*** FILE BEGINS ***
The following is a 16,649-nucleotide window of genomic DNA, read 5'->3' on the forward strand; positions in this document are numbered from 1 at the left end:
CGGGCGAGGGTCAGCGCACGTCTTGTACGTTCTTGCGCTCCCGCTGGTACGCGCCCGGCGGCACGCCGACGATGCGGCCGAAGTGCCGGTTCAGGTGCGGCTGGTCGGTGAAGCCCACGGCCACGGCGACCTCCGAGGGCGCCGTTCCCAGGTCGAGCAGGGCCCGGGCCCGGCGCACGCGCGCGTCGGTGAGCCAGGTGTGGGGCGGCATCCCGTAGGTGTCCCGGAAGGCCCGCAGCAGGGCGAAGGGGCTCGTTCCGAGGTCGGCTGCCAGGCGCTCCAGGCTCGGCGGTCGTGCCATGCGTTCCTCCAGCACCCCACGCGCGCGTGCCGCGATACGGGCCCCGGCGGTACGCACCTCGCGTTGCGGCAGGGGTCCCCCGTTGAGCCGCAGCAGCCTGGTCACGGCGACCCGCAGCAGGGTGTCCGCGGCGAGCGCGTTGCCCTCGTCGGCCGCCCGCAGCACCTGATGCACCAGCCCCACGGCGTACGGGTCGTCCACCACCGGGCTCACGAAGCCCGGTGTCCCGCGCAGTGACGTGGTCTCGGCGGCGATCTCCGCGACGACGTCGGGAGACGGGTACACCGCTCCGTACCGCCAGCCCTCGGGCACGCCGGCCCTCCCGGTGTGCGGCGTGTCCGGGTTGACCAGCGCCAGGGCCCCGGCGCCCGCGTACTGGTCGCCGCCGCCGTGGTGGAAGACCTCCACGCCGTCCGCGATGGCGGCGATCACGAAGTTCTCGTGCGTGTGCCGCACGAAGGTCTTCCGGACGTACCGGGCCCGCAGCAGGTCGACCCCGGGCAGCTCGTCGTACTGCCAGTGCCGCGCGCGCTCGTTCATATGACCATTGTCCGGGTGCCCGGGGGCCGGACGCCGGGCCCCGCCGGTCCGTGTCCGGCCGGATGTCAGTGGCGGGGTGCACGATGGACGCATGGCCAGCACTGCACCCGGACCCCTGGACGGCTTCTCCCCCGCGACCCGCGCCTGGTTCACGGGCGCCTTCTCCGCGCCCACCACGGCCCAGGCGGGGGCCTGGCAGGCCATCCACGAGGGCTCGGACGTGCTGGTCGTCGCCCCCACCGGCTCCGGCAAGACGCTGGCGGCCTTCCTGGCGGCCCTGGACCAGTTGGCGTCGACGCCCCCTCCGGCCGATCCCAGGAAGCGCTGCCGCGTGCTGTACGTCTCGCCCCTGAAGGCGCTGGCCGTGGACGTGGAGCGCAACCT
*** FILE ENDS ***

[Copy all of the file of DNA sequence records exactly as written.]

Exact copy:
The following is a 16,649-nucleotide window of genomic DNA, read 5'->3' on the forward strand; positions in this document are numbered from 1 at the left end:
CGGGCGAGGGTCAGCGCACGTCTTGTACGTTCTTGCGCTCCCGCTGGTACGCGCCCGGCGGCACGCCGACGATGCGGCCGAAGTGCCGGTTCAGGTGCGGCTGGTCGGTGAAGCCCACGGCCACGGCGACCTCCGAGGGCGCCGTTCCCAGGTCGAGCAGGGCCCGGGCCCGGCGCACGCGCGCGTCGGTGAGCCAGGTGTGGGGCGGCATCCCGTAGGTGTCCCGGAAGGCCCGCAGCAGGGCGAAGGGGCTCGTTCCGAGGTCGGCTGCCAGGCGCTCCAGGCTCGGCGGTCGTGCCATGCGTTCCTCCAGCACCCCACGCGCGCGTGCCGCGATACGGGCCCCGGCGGTACGCACCTCGCGTTGCGGCAGGGGTCCCCCGTTGAGCCGCAGCAGCCTGGTCACGGCGACCCGCAGCAGGGTGTCCGCGGCGAGCGCGTTGCCCTCGTCGGCCGCCCGCAGCACCTGATGCACCAGCCCCACGGCGTACGGGTCGTCCACCACCGGGCTCACGAAGCCCGGTGTCCCGCGCAGTGACGTGGTCTCGGCGGCGATCTCCGCGACGACGTCGGGAGACGGGTACACCGCTCCGTACCGCCAGCCCTCGGGCACGCCGGCCCTCCCGGTGTGCGGCGTGTCCGGGTTGACCAGCGCCAGGGCCCCGGCGCCCGCGTACTGGTCGCCGCCGCCGTGGTGGAAGACCTCCACGCCGTCCGCGATGGCGGCGATCACGAAGTTCTCGTGCGTGTGCCGCACGAAGGTCTTCCGGACGTACCGGGCCCGCAGCAGGTCGACCCCGGGCAGCTCGTCGTACTGCCAGTGCCGCGCGCGCTCGTTCATATGACCATTGTCCGGGTGCCCGGGGGCCGGACGCCGGGCCCCGCCGGTCCGTGTCCGGCCGGATGTCAGTGGCGGGGTGCACGATGGACGCATGGCCAGCACTGCACCCGGACCCCTGGACGGCTTCTCCCCCGCGACCCGCGCCTGGTTCACGGGCGCCTTCTCCGCGCCCACCACGGCCCAGGCGGGGGCCTGGCAGGCCATCCACGAGGGCTCGGACGTGCTGGTCGTCGCCCCCACCGGCTCCGGCAAGACGCTGGCGGCCTTCCTGGCGGCCCTGGACCAGTTGGCGTCGACGCCCCCTCCGGCCGATCCCAGGAAGCGCTGCCGCGTGCTGTACGTCTCGCCCCTGAAGGCGCTGGCCGTGGACGTGGAGCGCAACCT